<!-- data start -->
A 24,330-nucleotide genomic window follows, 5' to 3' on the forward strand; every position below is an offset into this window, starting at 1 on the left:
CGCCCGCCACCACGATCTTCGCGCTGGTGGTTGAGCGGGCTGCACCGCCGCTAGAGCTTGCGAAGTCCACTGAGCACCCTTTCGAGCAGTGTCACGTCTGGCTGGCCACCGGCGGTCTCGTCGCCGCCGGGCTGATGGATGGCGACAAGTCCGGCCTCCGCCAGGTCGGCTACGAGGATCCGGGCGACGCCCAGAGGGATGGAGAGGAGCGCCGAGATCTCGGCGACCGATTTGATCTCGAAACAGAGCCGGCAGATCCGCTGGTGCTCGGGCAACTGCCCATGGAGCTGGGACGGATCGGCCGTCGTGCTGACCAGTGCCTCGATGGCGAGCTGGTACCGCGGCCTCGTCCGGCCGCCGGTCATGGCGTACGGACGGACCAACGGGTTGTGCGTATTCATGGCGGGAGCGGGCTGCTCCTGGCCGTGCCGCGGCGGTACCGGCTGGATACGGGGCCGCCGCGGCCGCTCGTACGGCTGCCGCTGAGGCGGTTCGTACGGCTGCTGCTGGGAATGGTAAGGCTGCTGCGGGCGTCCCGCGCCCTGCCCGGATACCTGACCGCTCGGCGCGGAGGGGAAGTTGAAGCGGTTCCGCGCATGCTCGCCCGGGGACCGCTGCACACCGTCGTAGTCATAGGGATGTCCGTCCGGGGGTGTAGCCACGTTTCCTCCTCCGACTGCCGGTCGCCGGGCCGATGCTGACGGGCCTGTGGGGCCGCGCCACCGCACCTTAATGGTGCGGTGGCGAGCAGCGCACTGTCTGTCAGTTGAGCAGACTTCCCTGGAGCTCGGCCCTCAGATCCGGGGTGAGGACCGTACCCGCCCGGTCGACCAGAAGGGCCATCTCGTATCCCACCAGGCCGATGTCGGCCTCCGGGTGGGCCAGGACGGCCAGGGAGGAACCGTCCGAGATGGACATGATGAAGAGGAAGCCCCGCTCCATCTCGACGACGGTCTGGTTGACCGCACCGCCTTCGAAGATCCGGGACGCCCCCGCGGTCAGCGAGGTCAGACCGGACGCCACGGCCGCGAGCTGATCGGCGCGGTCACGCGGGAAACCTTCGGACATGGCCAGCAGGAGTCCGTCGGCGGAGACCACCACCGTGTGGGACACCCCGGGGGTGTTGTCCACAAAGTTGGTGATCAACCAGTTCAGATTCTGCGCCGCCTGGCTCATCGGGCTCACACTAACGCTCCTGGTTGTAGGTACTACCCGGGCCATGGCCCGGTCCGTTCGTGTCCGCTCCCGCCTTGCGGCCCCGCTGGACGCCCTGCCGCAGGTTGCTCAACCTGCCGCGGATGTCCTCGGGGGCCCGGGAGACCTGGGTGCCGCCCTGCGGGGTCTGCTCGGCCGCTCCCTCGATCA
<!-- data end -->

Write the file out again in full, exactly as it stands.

A 24,330-nucleotide genomic window follows, 5' to 3' on the forward strand; every position below is an offset into this window, starting at 1 on the left:
CGCCCGCCACCACGATCTTCGCGCTGGTGGTTGAGCGGGCTGCACCGCCGCTAGAGCTTGCGAAGTCCACTGAGCACCCTTTCGAGCAGTGTCACGTCTGGCTGGCCACCGGCGGTCTCGTCGCCGCCGGGCTGATGGATGGCGACAAGTCCGGCCTCCGCCAGGTCGGCTACGAGGATCCGGGCGACGCCCAGAGGGATGGAGAGGAGCGCCGAGATCTCGGCGACCGATTTGATCTCGAAACAGAGCCGGCAGATCCGCTGGTGCTCGGGCAACTGCCCATGGAGCTGGGACGGATCGGCCGTCGTGCTGACCAGTGCCTCGATGGCGAGCTGGTACCGCGGCCTCGTCCGGCCGCCGGTCATGGCGTACGGACGGACCAACGGGTTGTGCGTATTCATGGCGGGAGCGGGCTGCTCCTGGCCGTGCCGCGGCGGTACCGGCTGGATACGGGGCCGCCGCGGCCGCTCGTACGGCTGCCGCTGAGGCGGTTCGTACGGCTGCTGCTGGGAATGGTAAGGCTGCTGCGGGCGTCCCGCGCCCTGCCCGGATACCTGACCGCTCGGCGCGGAGGGGAAGTTGAAGCGGTTCCGCGCATGCTCGCCCGGGGACCGCTGCACACCGTCGTAGTCATAGGGATGTCCGTCCGGGGGTGTAGCCACGTTTCCTCCTCCGACTGCCGGTCGCCGGGCCGATGCTGACGGGCCTGTGGGGCCGCGCCACCGCACCTTAATGGTGCGGTGGCGAGCAGCGCACTGTCTGTCAGTTGAGCAGACTTCCCTGGAGCTCGGCCCTCAGATCCGGGGTGAGGACCGTACCCGCCCGGTCGACCAGAAGGGCCATCTCGTATCCCACCAGGCCGATGTCGGCCTCCGGGTGGGCCAGGACGGCCAGGGAGGAACCGTCCGAGATGGACATGATGAAGAGGAAGCCCCGCTCCATCTCGACGACGGTCTGGTTGACCGCACCGCCTTCGAAGATCCGGGACGCCCCCGCGGTCAGCGAGGTCAGACCGGACGCCACGGCCGCGAGCTGATCGGCGCGGTCACGCGGGAAACCTTCGGACATGGCCAGCAGGAGTCCGTCGGCGGAGACCACCACCGTGTGGGACACCCCGGGGGTGTTGTCCACAAAGTTGGTGATCAACCAGTTCAGATTCTGCGCCGCCTGGCTCATCGGGCTCACACTAACGCTCCTGGTTGTAGGTACTACCCGGGCCATGGCCCGGTCCGTTCGTGTCCGCTCCCGCCTTGCGGCCCCGCTGGACGCCCTGCCGCAGGTTGCTCAACCTGCCGCGGATGTCCTCGGGGGCCCGGGAGACCTGGGTGCCGCCCTGCGGGGTCTGCTCGGCCGCTCCCTCGATCA